Installation year

 

 2009

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Natural gas flow rate

 

 1.2-3.8 m3/h 

Electrical power

 

 2-9.5 kW

Thermal power

 

 8-26 kW

Electrical COP

 

 22-24%

Overall COP

 

 92-90%

Exhaust gases ΝΟ

 

 80-120 mg/m

Exhaust gases CΟ

 

 40-60 mg/m

The production of electricity from conventional sources contributes to the global climate change, degradation of life quality and other socioeconomic problems arising from the management of mineral resources. Specifically in Greece, an old, inefficient and polluting central power system is still used. Blackouts are common in summer, as a result of the great seasonal load imbalance with peak load during the summer tourist season.

The recent EU directives promote the upgrade of the existing electrical generation central systems to dispersed systems in which the renewable energy sources will have a dominant role. For the particular climatic conditions of Greece, the use of solar energy for the coupled heat and power generation may prove to be economically viable.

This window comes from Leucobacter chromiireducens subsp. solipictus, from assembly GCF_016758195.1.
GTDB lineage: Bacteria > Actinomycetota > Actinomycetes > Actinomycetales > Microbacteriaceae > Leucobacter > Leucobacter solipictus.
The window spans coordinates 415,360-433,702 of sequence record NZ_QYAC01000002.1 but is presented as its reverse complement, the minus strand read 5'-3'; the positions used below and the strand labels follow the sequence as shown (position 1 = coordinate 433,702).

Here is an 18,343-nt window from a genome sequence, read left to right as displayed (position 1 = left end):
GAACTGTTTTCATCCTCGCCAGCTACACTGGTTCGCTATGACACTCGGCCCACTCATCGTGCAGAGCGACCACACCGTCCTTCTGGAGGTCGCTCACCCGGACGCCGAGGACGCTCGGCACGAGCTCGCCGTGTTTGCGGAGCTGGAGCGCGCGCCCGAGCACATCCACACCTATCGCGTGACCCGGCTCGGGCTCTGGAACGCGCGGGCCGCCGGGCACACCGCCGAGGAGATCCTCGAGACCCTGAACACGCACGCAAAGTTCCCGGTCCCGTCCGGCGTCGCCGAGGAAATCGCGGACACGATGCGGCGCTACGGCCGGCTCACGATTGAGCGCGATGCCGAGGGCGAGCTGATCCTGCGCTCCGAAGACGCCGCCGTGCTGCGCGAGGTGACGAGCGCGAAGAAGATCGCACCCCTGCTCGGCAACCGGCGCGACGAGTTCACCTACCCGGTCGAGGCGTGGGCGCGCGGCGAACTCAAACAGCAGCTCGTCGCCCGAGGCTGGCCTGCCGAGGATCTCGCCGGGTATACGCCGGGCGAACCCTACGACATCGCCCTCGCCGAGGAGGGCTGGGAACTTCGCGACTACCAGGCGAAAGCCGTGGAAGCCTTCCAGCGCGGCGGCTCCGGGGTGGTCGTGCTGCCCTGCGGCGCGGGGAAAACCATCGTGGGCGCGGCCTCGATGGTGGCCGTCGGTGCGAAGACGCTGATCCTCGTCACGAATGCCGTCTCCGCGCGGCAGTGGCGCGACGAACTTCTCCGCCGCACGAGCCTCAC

The combination of Stirling engines with solar concentrating collectors is a common method of cogeneration and trigeneration. Such solar systems are already installed and operate (50 kW in Saudi Arabia, 9 kW to 10 kW Germany and Spain).

The Laboratory of Applied Thermodynamics NTUA has installed a Stirling engine for research activities. The power of this unit is combined with natural gas and its products are electricity and heat. A commercial application of this machine would sell the electricity to the grid and would use the heat to cover its own heating / cooling demand.  

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